Grounding a Plate

If you haven’t had the experience of etching a plate, then just the term “grounding” might seem tedious and difficult. With only a few simple steps, this technique will shape your view of etching in a less perplexing way.


To start off, I need to discuss what ground is and the two main types used for etching. Ground is a chemical or a combination of different chemicals that resists the acid; therefore, the parts of the plate covered in the ground will not etch. Similarly with the toray technique, the parts of thin film that is not engraved will resist the ink once rolled over. Now the two main types of ground include the hard ground and the soft ground.

The hard ground (otherwise known as the ball ground) is a combination of asphaltum and beeswax that can be formed into a ball. The way to form a layer of ground is to make the wax mixture melt over the plate, like a chocolate bar on a hot day. You could either use a hotplate or a hair dryer to make the etching plate hot. You then would rub the ball on the plate to melt it and form a thick puddle of ground. Since it is so thick, using a brayer would work the best to spread the ground evenly over to all edges. Instead of using the ball ground, you can go for the liquid ground which is just a thinned down version. To use it, you just need to use a brush to sweep the ground over the plate. While you can use this plate once dried, it’s best to put it over a hotplate to lock in the ground and smooth the surface.

Another version is called the soft ground. It’s basically the same as hard ground but waxier. Printmakers mainly use this when making textures from objects. In other words, it’s not used to scratch away, but rather to leave an impression. For this project, I used ball ground.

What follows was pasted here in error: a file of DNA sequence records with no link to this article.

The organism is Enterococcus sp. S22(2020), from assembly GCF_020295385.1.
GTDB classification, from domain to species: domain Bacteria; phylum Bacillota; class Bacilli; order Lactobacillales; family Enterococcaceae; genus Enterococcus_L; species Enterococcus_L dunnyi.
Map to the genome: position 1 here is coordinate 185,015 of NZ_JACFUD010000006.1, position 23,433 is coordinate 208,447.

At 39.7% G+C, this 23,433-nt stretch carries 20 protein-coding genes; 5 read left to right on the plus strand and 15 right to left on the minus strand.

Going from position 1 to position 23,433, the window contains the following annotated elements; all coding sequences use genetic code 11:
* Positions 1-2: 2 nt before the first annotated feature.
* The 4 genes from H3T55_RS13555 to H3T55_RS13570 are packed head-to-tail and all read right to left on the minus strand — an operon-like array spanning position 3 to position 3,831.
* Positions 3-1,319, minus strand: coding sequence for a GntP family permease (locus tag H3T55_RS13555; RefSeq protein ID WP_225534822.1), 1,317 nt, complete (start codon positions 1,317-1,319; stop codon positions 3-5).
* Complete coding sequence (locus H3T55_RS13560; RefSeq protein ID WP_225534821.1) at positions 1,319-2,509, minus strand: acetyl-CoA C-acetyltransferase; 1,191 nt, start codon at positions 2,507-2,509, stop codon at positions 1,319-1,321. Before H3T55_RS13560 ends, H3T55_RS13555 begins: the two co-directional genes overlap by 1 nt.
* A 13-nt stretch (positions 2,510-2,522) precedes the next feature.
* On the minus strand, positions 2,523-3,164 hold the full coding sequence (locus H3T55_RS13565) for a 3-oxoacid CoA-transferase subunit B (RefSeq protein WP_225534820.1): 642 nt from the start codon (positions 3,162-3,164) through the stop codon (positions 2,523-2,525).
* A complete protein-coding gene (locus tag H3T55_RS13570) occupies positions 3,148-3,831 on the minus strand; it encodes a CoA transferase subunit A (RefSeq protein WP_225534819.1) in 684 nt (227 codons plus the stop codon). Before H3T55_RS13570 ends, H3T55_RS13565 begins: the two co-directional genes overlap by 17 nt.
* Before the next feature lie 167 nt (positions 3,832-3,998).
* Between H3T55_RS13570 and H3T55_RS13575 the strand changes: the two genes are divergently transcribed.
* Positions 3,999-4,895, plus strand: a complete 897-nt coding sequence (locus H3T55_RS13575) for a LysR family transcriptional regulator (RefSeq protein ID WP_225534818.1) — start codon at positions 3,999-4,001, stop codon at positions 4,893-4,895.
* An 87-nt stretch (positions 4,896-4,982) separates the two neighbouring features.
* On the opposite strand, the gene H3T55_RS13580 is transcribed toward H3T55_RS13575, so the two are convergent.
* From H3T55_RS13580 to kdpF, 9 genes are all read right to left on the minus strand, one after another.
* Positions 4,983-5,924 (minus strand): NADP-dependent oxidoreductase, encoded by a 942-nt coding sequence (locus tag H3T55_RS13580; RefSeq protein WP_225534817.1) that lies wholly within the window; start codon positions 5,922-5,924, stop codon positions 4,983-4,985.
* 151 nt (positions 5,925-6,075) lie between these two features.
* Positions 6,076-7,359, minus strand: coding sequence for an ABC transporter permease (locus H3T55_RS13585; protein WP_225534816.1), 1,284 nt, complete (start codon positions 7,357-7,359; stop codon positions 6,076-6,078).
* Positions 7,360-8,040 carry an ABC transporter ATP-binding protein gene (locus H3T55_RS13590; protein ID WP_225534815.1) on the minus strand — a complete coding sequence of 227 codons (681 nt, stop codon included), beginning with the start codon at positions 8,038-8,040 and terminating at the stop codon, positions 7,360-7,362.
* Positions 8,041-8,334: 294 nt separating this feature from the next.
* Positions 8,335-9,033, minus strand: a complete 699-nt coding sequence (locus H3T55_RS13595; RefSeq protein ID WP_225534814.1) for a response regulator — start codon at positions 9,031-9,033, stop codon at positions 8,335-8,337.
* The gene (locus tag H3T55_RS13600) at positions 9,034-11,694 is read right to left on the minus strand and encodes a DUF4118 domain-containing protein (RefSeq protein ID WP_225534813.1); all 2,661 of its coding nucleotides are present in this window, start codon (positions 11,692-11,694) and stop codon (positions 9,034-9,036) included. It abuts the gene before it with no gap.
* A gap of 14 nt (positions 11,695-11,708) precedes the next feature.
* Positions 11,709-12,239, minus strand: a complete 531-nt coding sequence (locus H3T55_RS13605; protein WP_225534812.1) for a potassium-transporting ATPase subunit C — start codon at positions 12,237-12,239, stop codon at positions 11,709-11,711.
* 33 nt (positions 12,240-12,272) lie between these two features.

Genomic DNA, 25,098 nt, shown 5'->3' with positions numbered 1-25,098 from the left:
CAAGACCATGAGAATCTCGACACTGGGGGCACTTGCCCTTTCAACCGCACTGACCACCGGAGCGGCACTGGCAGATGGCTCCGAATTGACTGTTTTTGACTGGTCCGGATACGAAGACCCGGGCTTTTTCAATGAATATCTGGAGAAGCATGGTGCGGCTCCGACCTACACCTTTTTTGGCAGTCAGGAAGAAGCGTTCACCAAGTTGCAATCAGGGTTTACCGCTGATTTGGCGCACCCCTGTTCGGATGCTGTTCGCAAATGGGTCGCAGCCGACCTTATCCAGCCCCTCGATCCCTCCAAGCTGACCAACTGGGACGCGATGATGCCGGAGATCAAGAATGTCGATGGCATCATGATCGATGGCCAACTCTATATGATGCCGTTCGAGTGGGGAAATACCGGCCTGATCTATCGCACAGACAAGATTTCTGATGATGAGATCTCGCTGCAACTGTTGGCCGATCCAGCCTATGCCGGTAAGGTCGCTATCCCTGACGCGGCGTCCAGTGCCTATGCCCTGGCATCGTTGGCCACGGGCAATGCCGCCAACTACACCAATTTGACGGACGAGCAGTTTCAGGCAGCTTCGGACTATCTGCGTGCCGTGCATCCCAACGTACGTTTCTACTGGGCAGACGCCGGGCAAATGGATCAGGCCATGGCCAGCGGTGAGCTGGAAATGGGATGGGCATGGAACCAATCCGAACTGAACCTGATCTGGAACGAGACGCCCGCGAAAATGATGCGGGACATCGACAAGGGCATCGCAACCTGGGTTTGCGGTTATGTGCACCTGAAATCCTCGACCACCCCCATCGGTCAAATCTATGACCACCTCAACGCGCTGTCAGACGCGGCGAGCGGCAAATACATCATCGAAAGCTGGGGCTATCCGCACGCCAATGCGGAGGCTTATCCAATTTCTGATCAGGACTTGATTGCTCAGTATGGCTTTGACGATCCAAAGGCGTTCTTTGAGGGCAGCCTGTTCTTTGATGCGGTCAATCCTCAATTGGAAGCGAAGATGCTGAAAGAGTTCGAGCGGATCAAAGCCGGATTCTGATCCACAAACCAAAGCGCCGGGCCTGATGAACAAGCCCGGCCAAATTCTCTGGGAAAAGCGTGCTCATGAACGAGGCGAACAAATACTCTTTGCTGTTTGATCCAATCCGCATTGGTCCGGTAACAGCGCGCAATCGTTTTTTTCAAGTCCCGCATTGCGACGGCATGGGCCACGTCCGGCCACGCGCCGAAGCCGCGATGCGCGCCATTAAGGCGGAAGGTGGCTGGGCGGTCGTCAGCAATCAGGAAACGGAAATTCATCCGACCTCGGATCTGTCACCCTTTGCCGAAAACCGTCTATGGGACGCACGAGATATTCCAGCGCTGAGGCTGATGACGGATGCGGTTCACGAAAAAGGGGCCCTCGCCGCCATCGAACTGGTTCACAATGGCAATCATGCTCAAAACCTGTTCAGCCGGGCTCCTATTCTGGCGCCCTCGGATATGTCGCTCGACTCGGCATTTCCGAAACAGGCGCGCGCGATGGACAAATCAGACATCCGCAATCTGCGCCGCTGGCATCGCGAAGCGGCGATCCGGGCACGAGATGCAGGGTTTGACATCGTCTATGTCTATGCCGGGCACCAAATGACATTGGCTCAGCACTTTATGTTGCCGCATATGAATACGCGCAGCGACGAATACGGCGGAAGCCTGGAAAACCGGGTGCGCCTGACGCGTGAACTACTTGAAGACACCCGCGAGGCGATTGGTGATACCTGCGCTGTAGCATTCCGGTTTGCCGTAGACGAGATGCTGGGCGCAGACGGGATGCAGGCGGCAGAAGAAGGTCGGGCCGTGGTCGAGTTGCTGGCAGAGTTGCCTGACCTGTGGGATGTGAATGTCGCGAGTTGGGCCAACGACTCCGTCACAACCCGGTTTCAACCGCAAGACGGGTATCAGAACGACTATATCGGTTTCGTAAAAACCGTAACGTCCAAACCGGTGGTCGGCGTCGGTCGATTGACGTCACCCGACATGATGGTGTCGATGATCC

Before I put on the ground, I needed to prepare my plate. I used a zinc metal plate instead of a copper plate for two reasons: it was less expensive and I didn’t need to print many editions from it. I beveled the edges (cut a 45 degree angle on all sides) to insure that the ground covered every part of the plate, and to give a clean final proof. Finally, I simply cleaned the plate of any hairs or oil marks before adding the liquid ground. To keep a cleaner surface, you could add newsprint behind your plate. It can also be used to wipe off any excess ground from the brush or plate. While brushing the ground, it’s not critical on how you place it, but rather how much you place. While there is always a leeway on the amount you brush on, it’s best not to add thick blobs of it. As long as the shiny metal is no longer exposed, then the plate will not etch those parts.

After you finish applying a thin layer of ground, you can go over to your hotplate or use a hair dryer to warm up the plate. Again, this is to fuse the ground to the plate and to provide an even surface. After a few minutes, just let it cool.

A note to keep in mind is the measure of exposed metal on parts of the plate. The most important area would be the actual matrix on the top where your design will be. The bevel will be etched if no ground is applied. Depending on your design, if it bleeds off the edge, the acid will eat away the metal and provide a rugged pattern. In the end, grounding the sides will leave a clean sheen to your final proof which can be important to several artists and curators. While sometimes your plate will have chip marks on the bottom, it’s only a minor problem, especially if you’re only putting the plate in the acid bath a few times. Most providers of etching plates will have a film on the bottom that naturally repels the acid.

Finally, the ground can be used throughout the etching process, including if you need to “stop out.” This refers to the time when you no longer want a burr to etch, so you cover it with ground. Depending on how long you leave the plate in the bath, it will etch deeper lines being able to hold more ink. As long as you know the basics to applying a ground, you can experiment with the design aspect when etching your masterpiece.

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